Variables definition

The guidelines on diagnosis and management of thyroid disease during pregnancy and postpartum by Chinese Medical Association recommended to establish population-based, trimester-specific, and assay method-specific thyroid hormone reference intervals for gestational women [33, 34]. Here, euthyroid during early pregnancy was defined as TSH (0.13–3.93 µIU/mL) and FT4 (12.00-23.34 pmol/L) within the reference ranges according to a previous national survey conducted in Chinese pregnant women by using the same thyroid hormones detection method [33, 35]. TFQI = cumulative distribution function (cdf) FT4 – (1 – cdf TSH). PTFQI = Φ((FT4 − µFT4)/σFT4) − (1 − Φ((ln TSH − µLn TSH)/σln TSH)), where µFT4 = 16.1372 (pmol/L), σFT4 = 1.90549, µln TSH = 0.1013 (µIU/mL), and σln TSH = 0.66922 for the Chinese pregnant women during the first trimester. TSHI, TT4RI and FT3/FT4 ratio were calculated as described previously [22].

pBMI was calculated as previously described [5]. Participants were classified into obese and non-obese subgroups according to the WHO classification for Asian population with a pBMI cutoff of 25 kg/m2 [36]. GDM was diagnosed if fasting plasma glucose ≥ 91.8 mg/dL or 1 h plasma glucose levels ≥ 180.0 mg/dL or 2 h glucose levels ≥ 153.0 mg/dL based on the OGTT test [24]. eGFR, pre-pregnancy hypertension, diabetes and FLD were defined according to previous studies [37].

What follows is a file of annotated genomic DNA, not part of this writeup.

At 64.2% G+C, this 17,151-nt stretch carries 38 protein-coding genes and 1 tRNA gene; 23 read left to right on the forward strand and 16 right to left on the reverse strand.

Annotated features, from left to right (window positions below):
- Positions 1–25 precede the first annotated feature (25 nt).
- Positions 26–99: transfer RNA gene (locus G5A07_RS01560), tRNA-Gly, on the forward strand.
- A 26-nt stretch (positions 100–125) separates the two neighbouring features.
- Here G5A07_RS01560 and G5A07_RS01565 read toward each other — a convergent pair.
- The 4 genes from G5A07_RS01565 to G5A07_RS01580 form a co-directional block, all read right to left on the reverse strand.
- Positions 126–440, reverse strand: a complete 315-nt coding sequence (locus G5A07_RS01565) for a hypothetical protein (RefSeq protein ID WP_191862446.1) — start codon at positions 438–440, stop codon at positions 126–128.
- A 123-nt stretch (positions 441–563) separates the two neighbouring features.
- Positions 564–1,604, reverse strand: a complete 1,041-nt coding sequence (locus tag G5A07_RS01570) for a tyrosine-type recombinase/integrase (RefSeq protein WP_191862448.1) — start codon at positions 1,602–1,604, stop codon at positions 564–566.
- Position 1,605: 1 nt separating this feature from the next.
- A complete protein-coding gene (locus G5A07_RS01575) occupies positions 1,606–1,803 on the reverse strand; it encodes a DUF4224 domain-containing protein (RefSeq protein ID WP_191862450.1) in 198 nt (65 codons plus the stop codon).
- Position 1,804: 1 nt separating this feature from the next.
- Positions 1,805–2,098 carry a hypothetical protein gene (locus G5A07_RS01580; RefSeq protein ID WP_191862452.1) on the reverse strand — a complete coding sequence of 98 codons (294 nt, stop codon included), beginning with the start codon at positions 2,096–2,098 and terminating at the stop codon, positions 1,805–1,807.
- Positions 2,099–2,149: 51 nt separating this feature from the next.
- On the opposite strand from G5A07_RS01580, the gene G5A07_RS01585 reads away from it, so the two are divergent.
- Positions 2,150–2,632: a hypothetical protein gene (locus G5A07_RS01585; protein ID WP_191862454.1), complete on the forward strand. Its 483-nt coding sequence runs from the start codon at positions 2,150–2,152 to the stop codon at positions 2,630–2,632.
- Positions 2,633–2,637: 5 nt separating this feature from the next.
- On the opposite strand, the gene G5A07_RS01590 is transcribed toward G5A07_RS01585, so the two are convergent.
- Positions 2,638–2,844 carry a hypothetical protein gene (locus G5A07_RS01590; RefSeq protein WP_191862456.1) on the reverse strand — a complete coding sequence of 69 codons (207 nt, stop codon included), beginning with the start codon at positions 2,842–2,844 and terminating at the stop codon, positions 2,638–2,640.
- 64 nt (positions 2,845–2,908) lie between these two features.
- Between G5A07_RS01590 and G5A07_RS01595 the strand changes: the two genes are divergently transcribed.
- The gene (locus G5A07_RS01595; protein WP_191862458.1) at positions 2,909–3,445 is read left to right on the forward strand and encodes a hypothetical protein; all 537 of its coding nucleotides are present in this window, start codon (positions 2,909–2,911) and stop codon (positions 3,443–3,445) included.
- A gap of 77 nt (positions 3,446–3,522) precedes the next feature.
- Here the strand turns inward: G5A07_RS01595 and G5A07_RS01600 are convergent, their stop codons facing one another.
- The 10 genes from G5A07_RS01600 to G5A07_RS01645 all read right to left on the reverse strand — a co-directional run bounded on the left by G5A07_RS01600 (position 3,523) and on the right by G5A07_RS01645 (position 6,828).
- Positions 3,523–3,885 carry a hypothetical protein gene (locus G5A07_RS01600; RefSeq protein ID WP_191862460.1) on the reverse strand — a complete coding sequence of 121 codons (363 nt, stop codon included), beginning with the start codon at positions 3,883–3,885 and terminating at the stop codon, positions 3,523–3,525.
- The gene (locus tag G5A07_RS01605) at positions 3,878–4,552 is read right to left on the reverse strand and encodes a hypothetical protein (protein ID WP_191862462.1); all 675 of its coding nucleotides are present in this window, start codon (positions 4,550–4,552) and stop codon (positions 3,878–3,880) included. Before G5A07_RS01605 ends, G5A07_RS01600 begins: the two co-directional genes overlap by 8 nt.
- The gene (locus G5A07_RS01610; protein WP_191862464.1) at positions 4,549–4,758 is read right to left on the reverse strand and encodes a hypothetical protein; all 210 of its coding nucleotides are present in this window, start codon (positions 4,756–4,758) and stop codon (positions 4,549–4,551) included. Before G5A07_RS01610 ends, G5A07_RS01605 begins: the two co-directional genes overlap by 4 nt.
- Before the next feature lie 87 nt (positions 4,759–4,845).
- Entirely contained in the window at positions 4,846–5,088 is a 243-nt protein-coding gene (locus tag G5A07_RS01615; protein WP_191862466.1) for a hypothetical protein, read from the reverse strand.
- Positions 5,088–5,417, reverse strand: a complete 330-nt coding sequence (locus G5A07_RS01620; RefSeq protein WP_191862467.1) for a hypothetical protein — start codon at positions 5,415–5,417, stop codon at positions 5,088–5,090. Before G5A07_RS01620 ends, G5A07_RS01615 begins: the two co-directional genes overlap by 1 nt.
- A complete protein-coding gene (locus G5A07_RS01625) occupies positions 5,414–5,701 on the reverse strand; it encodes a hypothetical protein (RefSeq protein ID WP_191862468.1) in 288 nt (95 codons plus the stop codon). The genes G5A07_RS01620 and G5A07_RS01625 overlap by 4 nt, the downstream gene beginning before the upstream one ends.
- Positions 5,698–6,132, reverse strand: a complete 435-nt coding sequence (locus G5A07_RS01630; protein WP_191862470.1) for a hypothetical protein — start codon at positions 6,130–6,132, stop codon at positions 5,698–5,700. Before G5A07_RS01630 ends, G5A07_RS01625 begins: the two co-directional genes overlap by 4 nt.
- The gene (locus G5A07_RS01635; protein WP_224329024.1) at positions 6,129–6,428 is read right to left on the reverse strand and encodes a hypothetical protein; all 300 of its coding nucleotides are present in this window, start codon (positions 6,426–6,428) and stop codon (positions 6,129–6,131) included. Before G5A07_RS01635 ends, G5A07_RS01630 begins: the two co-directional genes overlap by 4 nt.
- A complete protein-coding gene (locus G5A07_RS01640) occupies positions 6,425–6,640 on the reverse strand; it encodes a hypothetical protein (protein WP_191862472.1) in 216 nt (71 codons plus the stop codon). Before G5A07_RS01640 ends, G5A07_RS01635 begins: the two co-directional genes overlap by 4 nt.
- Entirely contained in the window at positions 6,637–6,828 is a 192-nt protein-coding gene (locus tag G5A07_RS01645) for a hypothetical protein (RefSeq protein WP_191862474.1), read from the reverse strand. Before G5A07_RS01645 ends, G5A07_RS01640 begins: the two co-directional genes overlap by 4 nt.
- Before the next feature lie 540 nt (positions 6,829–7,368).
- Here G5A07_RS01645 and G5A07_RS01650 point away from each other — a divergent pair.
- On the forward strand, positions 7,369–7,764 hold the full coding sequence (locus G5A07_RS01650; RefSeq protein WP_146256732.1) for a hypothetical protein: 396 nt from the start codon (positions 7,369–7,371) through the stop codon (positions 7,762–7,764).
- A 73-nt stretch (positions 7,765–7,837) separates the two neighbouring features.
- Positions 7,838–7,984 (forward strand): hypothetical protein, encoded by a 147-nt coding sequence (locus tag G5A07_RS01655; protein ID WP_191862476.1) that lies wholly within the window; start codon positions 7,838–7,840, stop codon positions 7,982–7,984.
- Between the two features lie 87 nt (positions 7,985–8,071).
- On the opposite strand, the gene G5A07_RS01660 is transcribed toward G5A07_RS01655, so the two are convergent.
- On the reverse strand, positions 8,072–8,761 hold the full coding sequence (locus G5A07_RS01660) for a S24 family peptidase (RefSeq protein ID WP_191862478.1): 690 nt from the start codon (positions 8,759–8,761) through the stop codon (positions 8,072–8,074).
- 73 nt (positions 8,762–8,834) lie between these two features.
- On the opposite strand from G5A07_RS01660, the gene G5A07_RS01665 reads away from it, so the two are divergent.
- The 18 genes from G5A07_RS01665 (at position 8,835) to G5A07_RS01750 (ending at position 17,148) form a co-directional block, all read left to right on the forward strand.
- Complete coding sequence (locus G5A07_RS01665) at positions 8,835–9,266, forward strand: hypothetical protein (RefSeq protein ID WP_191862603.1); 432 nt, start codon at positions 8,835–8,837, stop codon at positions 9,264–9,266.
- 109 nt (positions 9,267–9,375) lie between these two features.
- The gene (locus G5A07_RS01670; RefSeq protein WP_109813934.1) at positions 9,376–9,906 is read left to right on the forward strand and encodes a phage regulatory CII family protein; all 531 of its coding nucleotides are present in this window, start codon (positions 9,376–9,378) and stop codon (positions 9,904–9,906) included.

Statistical analysis

Continuous variables were expressed as mean ± standard deviation (SD) or median (upper and lower quartiles) following normality detection by Shapiro-Wilk test. Categorical variables were expressed as number (proportion). Data difference between two groups were compared by unpaired Student’s t test, Mann-Whitney U test or the Chi-square test.

The correlation between indices of thyroid system and plasma glucose concentration during OGTT test were detected by Spearman analysis. Logistic regression analyses was conducted to explore the associations between per SD increase of thyroid indices and GDM in pre-pregnancy obese and non-obese women, separately. Model 1 was without adjustment, Model 2 was adjusted for age, parity, first trimester TG, LDL-C, UA and eGFR. The interactions between thyroid sensitivity indices and pre-pregnancy obesity on the occurrence of GDM were further analyzed. The four composite Indices were then divided into quartiles (Q) (TFQI:Q1 < -0.24, -0.24 ≤ Q2 < -0.01, -0.01 ≤ Q3 < 0.24, 0.24 ≤ Q4; PTFQI: Q1 < -0.23, -0.23 ≤ Q2 < 0.00, 0.00 ≤ Q3 < 0.25, 0.25 ≤ Q4;TSHI:Q1 < 1.89, 1.89 ≤ Q2 < 2.35, 2.35 ≤ Q3 < 2.72, 2.72 ≤ Q4; TT4RI:Q1 < 12.00, 12.00 ≤ Q2 < 19.58, 19.58 ≤ Q3 < 28.01, 28.01 ≤ Q4). The linear trends of the proportions of GDM across thyroid indices quartiles were analyzed by the Cochran Armitage trend test. The associations of thyroid parameters quartiles with GDM were explored by binary logistic regression analyses adjusted for age, parity, first-trimester TG, LDL-C, UA and eGFR.

The IBM SPSS Statistics software, version 27 (IBM Corporation, Armonk, NY, USA) was applied in the current analysis and two-tailed P value < 0.05 were considered statistically significant for this study. Smoking and drinking were not taken as confounders due to the small proportion of women with smoking or alcohol consumption habits [29].


Basic characteristics of the study population